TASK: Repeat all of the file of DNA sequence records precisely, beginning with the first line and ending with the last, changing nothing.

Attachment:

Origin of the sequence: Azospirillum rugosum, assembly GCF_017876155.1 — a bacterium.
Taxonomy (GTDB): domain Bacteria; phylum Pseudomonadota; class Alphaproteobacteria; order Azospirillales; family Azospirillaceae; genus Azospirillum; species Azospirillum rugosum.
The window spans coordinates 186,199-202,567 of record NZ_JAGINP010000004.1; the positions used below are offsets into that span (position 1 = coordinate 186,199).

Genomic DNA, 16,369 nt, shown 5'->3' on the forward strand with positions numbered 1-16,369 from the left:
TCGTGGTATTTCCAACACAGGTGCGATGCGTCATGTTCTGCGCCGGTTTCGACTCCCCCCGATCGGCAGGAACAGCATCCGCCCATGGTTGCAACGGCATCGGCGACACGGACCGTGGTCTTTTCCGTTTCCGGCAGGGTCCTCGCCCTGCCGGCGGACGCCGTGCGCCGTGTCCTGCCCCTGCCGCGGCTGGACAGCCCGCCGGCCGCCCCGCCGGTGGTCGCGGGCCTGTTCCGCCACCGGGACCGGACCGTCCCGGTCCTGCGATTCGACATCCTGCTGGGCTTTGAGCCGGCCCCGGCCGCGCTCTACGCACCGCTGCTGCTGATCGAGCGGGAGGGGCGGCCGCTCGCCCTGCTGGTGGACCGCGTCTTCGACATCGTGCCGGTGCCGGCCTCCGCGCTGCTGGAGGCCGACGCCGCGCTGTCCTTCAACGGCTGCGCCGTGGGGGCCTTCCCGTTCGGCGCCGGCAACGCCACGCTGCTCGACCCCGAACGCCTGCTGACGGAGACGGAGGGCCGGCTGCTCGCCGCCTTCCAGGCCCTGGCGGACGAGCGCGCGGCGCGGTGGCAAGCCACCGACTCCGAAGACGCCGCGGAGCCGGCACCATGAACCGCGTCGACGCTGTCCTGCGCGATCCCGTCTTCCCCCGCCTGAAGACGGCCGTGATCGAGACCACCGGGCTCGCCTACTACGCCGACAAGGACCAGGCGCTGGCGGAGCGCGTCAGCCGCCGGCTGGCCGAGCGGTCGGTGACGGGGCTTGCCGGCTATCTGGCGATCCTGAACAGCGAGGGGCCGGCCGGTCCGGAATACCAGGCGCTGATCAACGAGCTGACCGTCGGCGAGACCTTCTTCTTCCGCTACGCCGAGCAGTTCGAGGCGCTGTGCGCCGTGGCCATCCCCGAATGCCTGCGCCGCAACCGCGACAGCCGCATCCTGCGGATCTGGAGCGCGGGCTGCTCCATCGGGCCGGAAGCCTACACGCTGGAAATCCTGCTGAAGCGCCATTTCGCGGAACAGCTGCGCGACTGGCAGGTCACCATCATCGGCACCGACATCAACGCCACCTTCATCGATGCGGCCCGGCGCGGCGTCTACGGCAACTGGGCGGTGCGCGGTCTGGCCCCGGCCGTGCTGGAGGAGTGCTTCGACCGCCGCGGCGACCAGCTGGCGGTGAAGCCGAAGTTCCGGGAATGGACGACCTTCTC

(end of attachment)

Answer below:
Origin of the sequence: Azospirillum rugosum, assembly GCF_017876155.1 — a bacterium.
Taxonomy (GTDB): domain Bacteria; phylum Pseudomonadota; class Alphaproteobacteria; order Azospirillales; family Azospirillaceae; genus Azospirillum; species Azospirillum rugosum.
The window spans coordinates 186,199-202,567 of record NZ_JAGINP010000004.1; the positions used below are offsets into that span (position 1 = coordinate 186,199).

Genomic DNA, 16,369 nt, shown 5'->3' on the forward strand with positions numbered 1-16,369 from the left:
TCGTGGTATTTCCAACACAGGTGCGATGCGTCATGTTCTGCGCCGGTTTCGACTCCCCCCGATCGGCAGGAACAGCATCCGCCCATGGTTGCAACGGCATCGGCGACACGGACCGTGGTCTTTTCCGTTTCCGGCAGGGTCCTCGCCCTGCCGGCGGACGCCGTGCGCCGTGTCCTGCCCCTGCCGCGGCTGGACAGCCCGCCGGCCGCCCCGCCGGTGGTCGCGGGCCTGTTCCGCCACCGGGACCGGACCGTCCCGGTCCTGCGATTCGACATCCTGCTGGGCTTTGAGCCGGCCCCGGCCGCGCTCTACGCACCGCTGCTGCTGATCGAGCGGGAGGGGCGGCCGCTCGCCCTGCTGGTGGACCGCGTCTTCGACATCGTGCCGGTGCCGGCCTCCGCGCTGCTGGAGGCCGACGCCGCGCTGTCCTTCAACGGCTGCGCCGTGGGGGCCTTCCCGTTCGGCGCCGGCAACGCCACGCTGCTCGACCCCGAACGCCTGCTGACGGAGACGGAGGGCCGGCTGCTCGCCGCCTTCCAGGCCCTGGCGGACGAGCGCGCGGCGCGGTGGCAAGCCACCGACTCCGAAGACGCCGCGGAGCCGGCACCATGAACCGCGTCGACGCTGTCCTGCGCGATCCCGTCTTCCCCCGCCTGAAGACGGCCGTGATCGAGACCACCGGGCTCGCCTACTACGCCGACAAGGACCAGGCGCTGGCGGAGCGCGTCAGCCGCCGGCTGGCCGAGCGGTCGGTGACGGGGCTTGCCGGCTATCTGGCGATCCTGAACAGCGAGGGGCCGGCCGGTCCGGAATACCAGGCGCTGATCAACGAGCTGACCGTCGGCGAGACCTTCTTCTTCCGCTACGCCGAGCAGTTCGAGGCGCTGTGCGCCGTGGCCATCCCCGAATGCCTGCGCCGCAACCGCGACAGCCGCATCCTGCGGATCTGGAGCGCGGGCTGCTCCATCGGGCCGGAAGCCTACACGCTGGAAATCCTGCTGAAGCGCCATTTCGCGGAACAGCTGCGCGACTGGCAGGTCACCATCATCGGCACCGACATCAACGCCACCTTCATCGATGCGGCCCGGCGCGGCGTCTACGGCAACTGGGCGGTGCGCGGTCTGGCCCCGGCCGTGCTGGAGGAGTGCTTCGACCGCCGCGGCGACCAGCTGGCGGTGAAGCCGAAGTTCCGGGAATGGACGACCTTCTC